While your HR professionals may be in the weeds of improving your company’s established diversity metrics, it falls on everyone in the company to take part in the DEI conversation.
Many people focus on the diversity metrics – how many people of various backgrounds were hired? But what really matters is retention and promotion.
What is it like to be a person of color at your company? Do you have mentors to look up to? Who gets promoted at your company? Are people from a certain group turning over quicker than others? This is where everyone, outside of HR, has an important role to play.
If you don’t know where to start on this DEI journey, we have compiled a few resources. While this is by no means a comprehensive list, here are a few tools our team has utilized and continues to expand upon. We invite you to share your favorite and most impactful resources so we can continue to learn more and share the work.
Better Allies does an excellent job of sharing five actionable challenges and ways to address them at work, and in life, every Friday. Some recent advice challenges allies to be better advocates through the position of an Upstander: “When an ally takes on the role of the Upstander, that ally acts as the opposite of a bystander. The Upstander is someone who sees wrongdoing and acts to combat it. They call out bias. They don’t let racist comments slide by.” Additionally, Better Allies provides constructive ways to start the conversations.
- “Seek clarity: ‘Tell me more about __________.’
- Offer an alternative perspective: ‘“Have you ever considered __________.’
- Speak your truth: ‘I don’t see it the way you do. I see it as __________.’
- Common ground: ‘We don’t agree on____ but we can agree on __________.’”
Greenhouse is software built for everyone who touches the hiring process, but is especially helpful for human resources. Internally, Turbine Labs used this platform to standardize hiring practices and make them more data-driven in order to reduce unintended or unconscious biases that may be present in an organization. Greenhouse also helps candidates easily share correct name pronunciations and preferred pronouns. While this is just one step to helping candidates feel welcome in interviews, Greenhouse offers “inclusion nudges” at all phases to remind people to approach the process from a talent-based perspective.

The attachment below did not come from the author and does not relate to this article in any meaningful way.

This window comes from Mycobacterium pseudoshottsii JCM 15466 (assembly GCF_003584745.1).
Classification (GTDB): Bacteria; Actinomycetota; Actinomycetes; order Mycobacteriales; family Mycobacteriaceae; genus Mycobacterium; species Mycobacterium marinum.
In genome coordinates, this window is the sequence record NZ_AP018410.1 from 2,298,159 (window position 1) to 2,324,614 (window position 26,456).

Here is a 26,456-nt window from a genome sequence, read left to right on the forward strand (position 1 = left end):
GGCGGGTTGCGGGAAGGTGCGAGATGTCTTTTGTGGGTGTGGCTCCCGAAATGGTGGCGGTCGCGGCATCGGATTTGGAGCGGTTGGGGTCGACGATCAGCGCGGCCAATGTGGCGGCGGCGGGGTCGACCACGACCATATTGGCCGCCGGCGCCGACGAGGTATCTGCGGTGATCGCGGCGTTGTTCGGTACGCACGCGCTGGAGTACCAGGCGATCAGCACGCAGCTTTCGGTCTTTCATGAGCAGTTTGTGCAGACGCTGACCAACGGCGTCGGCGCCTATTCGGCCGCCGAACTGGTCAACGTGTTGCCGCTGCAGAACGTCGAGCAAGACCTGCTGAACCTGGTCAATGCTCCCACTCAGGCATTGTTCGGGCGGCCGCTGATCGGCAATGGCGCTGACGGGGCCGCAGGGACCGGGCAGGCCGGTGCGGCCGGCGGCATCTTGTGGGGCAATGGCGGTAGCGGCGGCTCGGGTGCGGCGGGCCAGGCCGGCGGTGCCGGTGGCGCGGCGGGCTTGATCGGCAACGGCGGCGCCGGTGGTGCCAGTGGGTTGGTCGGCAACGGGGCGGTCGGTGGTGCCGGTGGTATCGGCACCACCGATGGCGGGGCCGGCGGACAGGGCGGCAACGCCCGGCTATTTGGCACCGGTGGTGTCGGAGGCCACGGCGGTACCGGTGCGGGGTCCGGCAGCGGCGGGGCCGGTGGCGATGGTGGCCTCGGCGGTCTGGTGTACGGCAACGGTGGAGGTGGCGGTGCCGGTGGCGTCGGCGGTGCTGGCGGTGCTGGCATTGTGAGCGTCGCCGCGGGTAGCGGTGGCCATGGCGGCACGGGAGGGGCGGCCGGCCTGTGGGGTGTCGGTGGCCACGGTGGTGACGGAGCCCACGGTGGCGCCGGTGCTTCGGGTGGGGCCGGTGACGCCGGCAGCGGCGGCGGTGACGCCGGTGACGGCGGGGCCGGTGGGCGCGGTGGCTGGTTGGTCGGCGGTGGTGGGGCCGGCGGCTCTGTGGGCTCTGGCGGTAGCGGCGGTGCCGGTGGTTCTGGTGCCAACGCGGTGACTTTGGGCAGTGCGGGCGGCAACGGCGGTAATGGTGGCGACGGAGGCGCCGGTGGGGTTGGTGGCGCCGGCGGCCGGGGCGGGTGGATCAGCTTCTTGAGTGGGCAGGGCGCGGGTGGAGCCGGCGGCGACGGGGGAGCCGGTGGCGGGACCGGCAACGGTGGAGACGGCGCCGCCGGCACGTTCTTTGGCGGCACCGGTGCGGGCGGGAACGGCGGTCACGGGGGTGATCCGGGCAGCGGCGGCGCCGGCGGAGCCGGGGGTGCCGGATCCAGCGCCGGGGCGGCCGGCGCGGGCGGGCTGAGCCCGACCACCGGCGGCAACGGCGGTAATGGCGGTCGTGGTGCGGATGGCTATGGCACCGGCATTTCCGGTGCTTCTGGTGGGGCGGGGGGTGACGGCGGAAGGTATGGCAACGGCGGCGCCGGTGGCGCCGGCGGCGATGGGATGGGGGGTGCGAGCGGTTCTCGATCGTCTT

3) Book – Talent Makers
Jon Stross, founder of Greenhouse, authors a book discussing racial and cultural biases in the hiring process, as well as tactics to combat them. The book explains why proactive, equitable and inclusive hiring processes are vital to successful businesses developing diverse teams and ultimately improving an organization and its community. Talent Makers shares strategies from highly successful companies, and tips on how any organization, at any stage and size, can adopt these practices.
Turbine Labs produces a daily five-minute briefing to help employees from all teams stay informed on the evolving DEI landscape. Powered by our AI technology, and vetted by journalists, professionals can confidently move forward with trusted resources and niche information. If you’re unsure of where to start the conversation, the Diversity, Equity and Inclusion Briefing surfaces issues from various diverse perspectives.
5) Book – So You Want To Talk About Race
Whether an organization offers a book club or someone is looking to read a book about engaging in conversations about DEI, So You Want to Talk About Race covers an array of important topics including police brutality, biases, mass incarcerations of minorities and white supremacy. Based on research, author Ijeoma Oluo empowers readers to do their own research and engage in difficult conversations. “Our humanity is worth a little discomfort,” Oluo says, “it’s actually worth a lot of discomfort.”
Keep reading, acting and empowering the community around you. Thank you for considering these resources. We invite you to share additional resources here.